by 1981 -
by 1983 - 1988
Safani Gallery (New York, New York), sold to the J. Paul Getty Museum, 1988.
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Currently on view at: Getty Villa, Gallery 113, Neolithic and Bronze Age Greece
Female Figure of the Late Spedos Type
Attributed to the Steiner Master (Cycladic, active 2500 - 2400 B.C.)
Cyclades, Greece (Place Created)
59.9 × 12.2 × 4.5 cm (23 9/16 × 4 13/16 × 1 3/4 in.)
Reclining with her arms crossed, this female figure is typical of the sculpture of the Cyclades in the mid-2000s B.C. known as the Spedos variety, named after an Early Cycladic cemetery on the island of Naxos. This group is one of the most common and widespread examples of the canonical female figure types, characterized by a slender elongated body with folded arms, a U-shaped head, and deeply incised cleft between the legs. Details of the human form are reduced to a minimum, giving the figure a ﬂat, geometric quality. Incisions on the Getty’s example delineate the arms from the body, define the abdomen and pubic triangle, and indicate fingers and toes. The breasts are lightly modeled. The nose is the only carved feature on the head, and other details may originally have been enhanced with brightly colored pigments. Viewed from the side, the back is straight and continues the line of the neck, while the head is slightly arched and the knees gently flexed, a further characteristic trait of the late Spedos type.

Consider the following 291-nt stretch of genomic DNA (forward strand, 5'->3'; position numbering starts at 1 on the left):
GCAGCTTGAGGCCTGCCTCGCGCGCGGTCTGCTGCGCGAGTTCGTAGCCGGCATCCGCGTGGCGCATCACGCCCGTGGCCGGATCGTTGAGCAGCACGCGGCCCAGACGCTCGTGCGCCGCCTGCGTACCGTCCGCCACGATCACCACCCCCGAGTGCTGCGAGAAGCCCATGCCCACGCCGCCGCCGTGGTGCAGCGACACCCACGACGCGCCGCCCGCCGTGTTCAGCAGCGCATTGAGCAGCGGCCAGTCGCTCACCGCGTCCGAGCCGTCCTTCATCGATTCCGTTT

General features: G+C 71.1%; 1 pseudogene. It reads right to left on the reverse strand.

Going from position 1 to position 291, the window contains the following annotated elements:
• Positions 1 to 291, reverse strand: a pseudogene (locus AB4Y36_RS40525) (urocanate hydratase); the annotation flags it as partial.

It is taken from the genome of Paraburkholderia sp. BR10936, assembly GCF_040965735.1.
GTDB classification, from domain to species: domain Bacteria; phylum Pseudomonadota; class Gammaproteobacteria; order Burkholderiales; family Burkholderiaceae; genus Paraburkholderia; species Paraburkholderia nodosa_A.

Sculptors living on different islands produced marble figurines in a similar style but with distinctive variations. The recognition of different artistic personalities in Cycladic sculpture is based upon recurring systems of proportion and details of execution. This figure is attributed to the Steiner Master, who was active sometime in the period from 2500 to 2400 B.C. Like all artists at this early period, his real name is unknown, and he is identified only by the style of his work. At least seven figurines can be assigned to this artist. All display a U-shaped head with broad cheeks and slender nose; a short, broad neck; and straight, stiff legs. The sculptor takes his name from this figure in the Getty Museum, once in the Steiner collection, which is the largest and perhaps the latest known work by him.
Within Cycladic culture, the figures’ role and meaning remain elusive. Those with known archaeological contexts come mainly from graves. Most figures cannot stand, as their feet and toes point downward. They may therefore have been meant to lie on their backs, as their folded arms suggest repose. In ceremonial use however, the figures would have been held or carried upright in procession. Hundreds of fragments were found in a sanctuary on the island of Keros, deliberately shattered and ritually discarded. It is uncertain whether such generic images depict human beings or deities, but the fact that the majority of Early Cycladic figures are female, and are represented nude, suggests they are probably linked with the idea of fertility and reproduction, which was often a central spiritual concern of ancient Mediterranean religions.
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